Smell that? Yep, that’s love. No, it’s not the scent of red roses or fine chocolate – it’s the odor from a pair of lemur partners. A new study from Duke University has found that the more similar two lemurs’ scents are, the stronger the connection. Researchers studied the scents omitted from Coquerel’s sifaka lemurs, along with their scent-marking and sniffing activities during the breeding period.
In a modern day lemur-romance, before offspring is on their minds, lemur couples get to know one another by investigating each other’s scent. After lemur lovers give birth to their little lemur babies, the mommy and daddy smell more like one another. Even if a lemur couple with kids hasn’t been together that long, their scents are more in sync than couples without offspring that have together for a while. This is possibly attributed to the swapping of odor-producing bacteria that happens while doing the deed, grooming, canoodling, and other forms of physical activity.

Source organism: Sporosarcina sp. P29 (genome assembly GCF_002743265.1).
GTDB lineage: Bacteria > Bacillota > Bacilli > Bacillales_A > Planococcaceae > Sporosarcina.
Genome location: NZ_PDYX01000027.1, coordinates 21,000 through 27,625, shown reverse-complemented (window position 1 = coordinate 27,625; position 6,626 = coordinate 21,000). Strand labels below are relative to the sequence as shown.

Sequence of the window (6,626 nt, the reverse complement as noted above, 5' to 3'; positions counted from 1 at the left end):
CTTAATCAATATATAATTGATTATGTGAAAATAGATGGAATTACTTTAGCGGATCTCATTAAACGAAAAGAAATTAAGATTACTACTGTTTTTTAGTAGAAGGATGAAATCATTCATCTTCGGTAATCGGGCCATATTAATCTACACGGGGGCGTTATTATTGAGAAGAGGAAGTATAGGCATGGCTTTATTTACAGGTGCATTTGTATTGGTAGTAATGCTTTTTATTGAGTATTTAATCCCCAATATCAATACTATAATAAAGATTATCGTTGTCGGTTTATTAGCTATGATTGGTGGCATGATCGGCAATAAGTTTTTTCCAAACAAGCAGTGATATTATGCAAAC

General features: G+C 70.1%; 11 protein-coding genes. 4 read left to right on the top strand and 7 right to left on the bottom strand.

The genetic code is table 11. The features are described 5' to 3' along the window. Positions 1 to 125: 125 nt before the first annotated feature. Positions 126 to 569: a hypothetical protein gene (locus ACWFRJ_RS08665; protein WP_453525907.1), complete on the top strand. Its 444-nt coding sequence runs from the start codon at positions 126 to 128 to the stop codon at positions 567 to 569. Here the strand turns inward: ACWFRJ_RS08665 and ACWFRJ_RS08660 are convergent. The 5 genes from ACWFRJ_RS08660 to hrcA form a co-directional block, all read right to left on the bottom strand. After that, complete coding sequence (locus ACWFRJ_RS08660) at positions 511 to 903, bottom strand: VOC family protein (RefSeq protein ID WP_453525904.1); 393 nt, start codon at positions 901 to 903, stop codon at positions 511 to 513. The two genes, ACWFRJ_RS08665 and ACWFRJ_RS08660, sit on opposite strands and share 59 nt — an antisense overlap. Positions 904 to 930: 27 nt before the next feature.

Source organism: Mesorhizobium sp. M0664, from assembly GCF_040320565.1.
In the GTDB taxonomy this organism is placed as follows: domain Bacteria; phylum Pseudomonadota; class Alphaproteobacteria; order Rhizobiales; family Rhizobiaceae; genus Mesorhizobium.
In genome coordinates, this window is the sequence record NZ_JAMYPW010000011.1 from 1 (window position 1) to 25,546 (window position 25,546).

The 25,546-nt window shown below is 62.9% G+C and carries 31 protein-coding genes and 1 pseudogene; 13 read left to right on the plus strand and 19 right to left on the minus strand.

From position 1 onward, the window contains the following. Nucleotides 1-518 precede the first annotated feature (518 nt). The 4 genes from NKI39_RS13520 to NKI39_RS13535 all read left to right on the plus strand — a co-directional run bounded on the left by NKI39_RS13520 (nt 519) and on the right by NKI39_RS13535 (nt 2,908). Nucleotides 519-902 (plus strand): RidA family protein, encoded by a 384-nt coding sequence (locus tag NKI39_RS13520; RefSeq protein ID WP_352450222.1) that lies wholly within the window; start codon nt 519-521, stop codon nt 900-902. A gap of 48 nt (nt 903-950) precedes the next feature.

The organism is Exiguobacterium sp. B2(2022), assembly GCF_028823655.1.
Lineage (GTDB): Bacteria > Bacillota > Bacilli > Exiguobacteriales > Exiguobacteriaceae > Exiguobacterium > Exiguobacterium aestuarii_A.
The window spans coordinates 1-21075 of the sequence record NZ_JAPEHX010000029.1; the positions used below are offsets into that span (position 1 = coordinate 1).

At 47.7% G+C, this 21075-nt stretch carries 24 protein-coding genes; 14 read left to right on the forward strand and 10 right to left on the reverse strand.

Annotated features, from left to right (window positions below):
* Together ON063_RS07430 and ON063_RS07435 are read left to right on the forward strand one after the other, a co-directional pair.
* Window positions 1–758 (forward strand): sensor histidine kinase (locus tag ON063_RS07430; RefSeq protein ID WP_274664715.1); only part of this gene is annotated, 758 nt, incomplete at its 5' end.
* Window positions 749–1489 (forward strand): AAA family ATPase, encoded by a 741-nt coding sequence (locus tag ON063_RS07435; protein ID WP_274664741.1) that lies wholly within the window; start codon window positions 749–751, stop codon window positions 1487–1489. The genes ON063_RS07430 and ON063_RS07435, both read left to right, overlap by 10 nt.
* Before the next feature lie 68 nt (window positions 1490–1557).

Coquerel’s sifakas have glands on their throats and genital areas that secrete sticky goo. The lemur juice was collected straight from the naughty bits by researchers who identified chemical ingredients in each creature’s signature fragrance.
Other than just trading bodily fluids, these lemurs also rub their smelly goo onto trees and other surroundings in an activity called scent-marking. When one lemur started doing this, the other lemur followed. While it’s uncertain what the sifakas’ chemical messages exactly mean, it’s possible that they’re defending territories or showing off their relationship to other lemurs. So, pretty much the lemur-version of a letterman jacket.